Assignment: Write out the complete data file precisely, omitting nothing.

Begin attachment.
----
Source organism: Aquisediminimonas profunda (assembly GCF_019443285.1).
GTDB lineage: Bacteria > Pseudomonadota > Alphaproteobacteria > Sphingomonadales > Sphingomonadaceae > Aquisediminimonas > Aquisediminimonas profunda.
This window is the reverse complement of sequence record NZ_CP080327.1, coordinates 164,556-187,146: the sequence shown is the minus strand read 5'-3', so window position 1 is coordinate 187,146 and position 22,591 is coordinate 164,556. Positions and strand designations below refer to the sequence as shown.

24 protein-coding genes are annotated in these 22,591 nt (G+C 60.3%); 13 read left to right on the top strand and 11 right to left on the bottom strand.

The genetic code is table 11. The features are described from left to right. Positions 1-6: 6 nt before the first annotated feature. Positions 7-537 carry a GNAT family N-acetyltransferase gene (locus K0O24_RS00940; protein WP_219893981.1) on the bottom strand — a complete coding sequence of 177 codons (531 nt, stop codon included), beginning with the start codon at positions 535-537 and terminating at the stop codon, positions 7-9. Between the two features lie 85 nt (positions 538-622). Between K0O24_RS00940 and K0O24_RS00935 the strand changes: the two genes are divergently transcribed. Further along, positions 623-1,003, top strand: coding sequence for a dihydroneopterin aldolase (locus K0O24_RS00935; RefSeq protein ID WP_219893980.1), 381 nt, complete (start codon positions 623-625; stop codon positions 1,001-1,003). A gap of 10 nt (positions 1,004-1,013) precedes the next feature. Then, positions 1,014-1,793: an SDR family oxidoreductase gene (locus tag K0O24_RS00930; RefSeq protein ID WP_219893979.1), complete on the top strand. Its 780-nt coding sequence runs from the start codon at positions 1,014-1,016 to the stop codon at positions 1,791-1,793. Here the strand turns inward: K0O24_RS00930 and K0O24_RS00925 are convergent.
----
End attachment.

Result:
Source organism: Aquisediminimonas profunda (assembly GCF_019443285.1).
GTDB lineage: Bacteria > Pseudomonadota > Alphaproteobacteria > Sphingomonadales > Sphingomonadaceae > Aquisediminimonas > Aquisediminimonas profunda.
This window is the reverse complement of sequence record NZ_CP080327.1, coordinates 164,556-187,146: the sequence shown is the minus strand read 5'-3', so window position 1 is coordinate 187,146 and position 22,591 is coordinate 164,556. Positions and strand designations below refer to the sequence as shown.

24 protein-coding genes are annotated in these 22,591 nt (G+C 60.3%); 13 read left to right on the top strand and 11 right to left on the bottom strand.

The genetic code is table 11. The features are described from left to right. Positions 1-6: 6 nt before the first annotated feature. Positions 7-537 carry a GNAT family N-acetyltransferase gene (locus K0O24_RS00940; protein WP_219893981.1) on the bottom strand — a complete coding sequence of 177 codons (531 nt, stop codon included), beginning with the start codon at positions 535-537 and terminating at the stop codon, positions 7-9. Between the two features lie 85 nt (positions 538-622). Between K0O24_RS00940 and K0O24_RS00935 the strand changes: the two genes are divergently transcribed. Further along, positions 623-1,003, top strand: coding sequence for a dihydroneopterin aldolase (locus K0O24_RS00935; RefSeq protein ID WP_219893980.1), 381 nt, complete (start codon positions 623-625; stop codon positions 1,001-1,003). A gap of 10 nt (positions 1,004-1,013) precedes the next feature. Then, positions 1,014-1,793: an SDR family oxidoreductase gene (locus tag K0O24_RS00930; RefSeq protein ID WP_219893979.1), complete on the top strand. Its 780-nt coding sequence runs from the start codon at positions 1,014-1,016 to the stop codon at positions 1,791-1,793. Here the strand turns inward: K0O24_RS00930 and K0O24_RS00925 are convergent.